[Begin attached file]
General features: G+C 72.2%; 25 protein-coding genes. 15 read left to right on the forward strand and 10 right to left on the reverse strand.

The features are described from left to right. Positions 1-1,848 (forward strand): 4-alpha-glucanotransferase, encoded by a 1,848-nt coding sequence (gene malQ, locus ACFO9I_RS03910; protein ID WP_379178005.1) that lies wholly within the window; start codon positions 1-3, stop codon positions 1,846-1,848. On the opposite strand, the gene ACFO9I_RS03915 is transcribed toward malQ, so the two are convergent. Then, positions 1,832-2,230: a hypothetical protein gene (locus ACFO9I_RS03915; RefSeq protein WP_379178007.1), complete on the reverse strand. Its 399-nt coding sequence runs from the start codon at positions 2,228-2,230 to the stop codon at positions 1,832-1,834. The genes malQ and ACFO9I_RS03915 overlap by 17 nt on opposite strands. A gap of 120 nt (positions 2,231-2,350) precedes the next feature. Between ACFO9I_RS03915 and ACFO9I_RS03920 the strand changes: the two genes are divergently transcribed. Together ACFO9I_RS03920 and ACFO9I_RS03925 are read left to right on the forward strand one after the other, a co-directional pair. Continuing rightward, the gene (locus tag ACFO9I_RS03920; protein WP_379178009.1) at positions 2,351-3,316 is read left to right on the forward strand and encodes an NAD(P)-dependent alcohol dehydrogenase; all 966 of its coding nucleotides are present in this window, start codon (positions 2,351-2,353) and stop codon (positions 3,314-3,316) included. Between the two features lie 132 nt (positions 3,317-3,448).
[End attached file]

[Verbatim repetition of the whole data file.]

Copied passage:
General features: G+C 72.2%; 25 protein-coding genes. 15 read left to right on the forward strand and 10 right to left on the reverse strand.

The features are described from left to right. Positions 1-1,848 (forward strand): 4-alpha-glucanotransferase, encoded by a 1,848-nt coding sequence (gene malQ, locus ACFO9I_RS03910; protein ID WP_379178005.1) that lies wholly within the window; start codon positions 1-3, stop codon positions 1,846-1,848. On the opposite strand, the gene ACFO9I_RS03915 is transcribed toward malQ, so the two are convergent. Then, positions 1,832-2,230: a hypothetical protein gene (locus ACFO9I_RS03915; RefSeq protein WP_379178007.1), complete on the reverse strand. Its 399-nt coding sequence runs from the start codon at positions 2,228-2,230 to the stop codon at positions 1,832-1,834. The genes malQ and ACFO9I_RS03915 overlap by 17 nt on opposite strands. A gap of 120 nt (positions 2,231-2,350) precedes the next feature. Between ACFO9I_RS03915 and ACFO9I_RS03920 the strand changes: the two genes are divergently transcribed. Together ACFO9I_RS03920 and ACFO9I_RS03925 are read left to right on the forward strand one after the other, a co-directional pair. Continuing rightward, the gene (locus tag ACFO9I_RS03920; protein WP_379178009.1) at positions 2,351-3,316 is read left to right on the forward strand and encodes an NAD(P)-dependent alcohol dehydrogenase; all 966 of its coding nucleotides are present in this window, start codon (positions 2,351-2,353) and stop codon (positions 3,314-3,316) included. Between the two features lie 132 nt (positions 3,317-3,448).